George (York) of Clarence KG KB

George (York) of Clarence KG KB (1449 - 1478)

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George "Duke of Clarence" of Clarence KG KB formerly York aka of York
Born in Dublin Castle, Irelandmap
Ancestors ancestors
Husband of — married in Calais, Francemap
Descendants descendants
Died in executed in the Tower of London, London, Middlesex, Englandmap
Profile last modified | Created 9 Feb 2012
This page has been accessed 3,078 times.

Categories: House of York | House of Neville | Knights Companion of the Garter | Wars of the Roses | Earls of Warwick.

The House of York crest.
George (York) of Clarence KG KB is a member of the House of York.
British Aristocracy
George (York) of Clarence KG KB was a member of aristocracy in the British Isles.
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Contents

George of York, Duke of Clarence

Titles (Royal Ancestry)

Duke of Clarence
Lord of Richmond
Lieutenant of Ireland 1462-70, 1471
Privy Councillor 1462
Joint Lieutenant for King Henry VI 1470
Councillor to the Prince of Wales 1471
Great Chamberlain of England 1472
Constable of Queensborough Castle

and in the right of his wife:

sometime lord of Glamorgan and Morgannwg

Vitals

b. 21 Oct 1449, Dublin Castle, Ireland
d. 18 Feb 1478 (age 28) Tower of London
Buried: Tewkesbury Abbey, Tewkesbury, Gloucestershire

Titles

George (21 Oct 1449 – 18 Feb 1478)
1st Duke of Clarence
1st Earl of Salisbury
1st Earl of Warwick
KG

Family

3rd son of Richard, 3rd Duke of York and Cecily Neville
bros. of Edward IV and Richard III.
Played both sides during Wars of the Roses.

Death and burial

(Royal Ancestry) George Plantagenet, Duke of Clarence, Lord of Richmond, was accused of high treason against his brother, King Edward IV, found guilty, and attainted 8 Feb, 1477/8, whereby all his honours were forfeited. He was executed in the Tower of London 18 Feb. 1477/8, and was buried in Tewkesbury Abbey, Gloucestershire.

(Royal Tombs of Medieval England) In 1477/8 Clarence was attainted, accused of 'a much more malicious, more unnaturall and lothely Treason, than atte eny tyme heretoform hath been compassed'. The principal charges were that the duke had spread rumors that Edward IV was illegitimate, used sorcery to get the support of the people, and, most damning of all, secretly kept a copy of the ruling made by the Readeption Parliament of 1470 recognizing the duke as next in line to the English throne after Edward, Prince of Wales. The leading prosecution witness was Edward IV himself, leaving no doubt about the verdict. Clarence was found guilty and executed in the Tower of London around 18 February 1478.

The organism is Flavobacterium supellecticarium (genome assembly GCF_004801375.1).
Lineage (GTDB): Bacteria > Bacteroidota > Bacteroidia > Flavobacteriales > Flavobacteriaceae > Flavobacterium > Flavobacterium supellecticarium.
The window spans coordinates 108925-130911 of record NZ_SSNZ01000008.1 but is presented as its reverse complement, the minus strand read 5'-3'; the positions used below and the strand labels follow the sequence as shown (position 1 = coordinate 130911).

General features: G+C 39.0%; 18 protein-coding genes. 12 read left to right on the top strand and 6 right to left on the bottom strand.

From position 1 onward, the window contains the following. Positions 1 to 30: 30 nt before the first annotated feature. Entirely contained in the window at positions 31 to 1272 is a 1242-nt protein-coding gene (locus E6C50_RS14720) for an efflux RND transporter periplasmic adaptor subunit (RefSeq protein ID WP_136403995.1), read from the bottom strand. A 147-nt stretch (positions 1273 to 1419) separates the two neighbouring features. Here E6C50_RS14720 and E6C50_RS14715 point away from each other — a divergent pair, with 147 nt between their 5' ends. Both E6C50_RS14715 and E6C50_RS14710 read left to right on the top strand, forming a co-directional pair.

A letter to the prior of Canterbury Christ Church dated 20 February 1478 records the king's instructions for 'certen Lords to go with the body of the Dukys of Clarence to Teuxbury, where he shall be beryid....' There is no record in the abbey chronicles of the duke's burial, but most likely he was interred beside his wife in the vault to the east end of the high altar. At his death the duke owned the Tewkesbury monks 560 marks, possibly for work on a tomb, but the debt more likely reflected financial irregularities. Edward IV had it repaid as well as compensating John, Lord Dynham, for money allegedly extorted by the duke.

Around 1610 Lancaster Herald Nicholas Charles recorded Clarence's arms behind the Tewkesbury high altar, and noted that he was buried in a vault and without a tomb. The Tewkesbury vault measures 9ft by 8 ft and has a barrel ceiling 6ft 4in at the apex. In the eighteenth century the vault was opened at least three times for the burial of a local official (Samuel Hawlings) and his family. In 1826 the vault was opened again and found to contain the Hawlings family's coffins along with two unidentified skulls and other bones lying in the north west corner. At that point the vault was sealed with a large flat blue slab. In 1829 the Hawlings family's coffins were removed from the vault and the remaining bones placed in a stone coffin found in 1775. In 1876 the vault was opened again with the coffin found to be flooded, with the bones later placed in a wall cabinet where they lie today. Clarence and Isabel would most likely have been buried in lead coffins with outer wooden coffins, which may have been removed to accommodate the Hawlings family burials, or stripped at a later date. There is no record of what eventually happened to their remains or where they were buried.

Sources

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DNA Connections
It may be possible to confirm family relationships with George by comparing test results with other carriers of his Y-chromosome or his mother's mitochondrial DNA. Y-chromosome DNA test-takers in his direct paternal line on WikiTree: Mitochondrial DNA test-takers in the direct maternal line:

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Images: 1
George Plantagenet
George Plantagenet

Questions

Collaboration

On 16 Oct 2016 at 05:13 GMT C (Sälgö) S wrote:

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On 23 Aug 2014 at 20:42 GMT Jody Katopothis wrote:

Plantagenet-1714 and York-1165 appear to represent the same person because: Hello, It appears that these two are most likely the same person. I think the misspelling of the name George to Geroge has caused some confusion perhaps? If you agree, let's merge them and help build the tree. Thank you.




Rejected matches › Frederick George York

George is 18 degrees from Caryl Ruckert, 15 degrees from Harriet Stowe and 3 degrees from Henry VIII of England on our single family tree. Login to find your connection.

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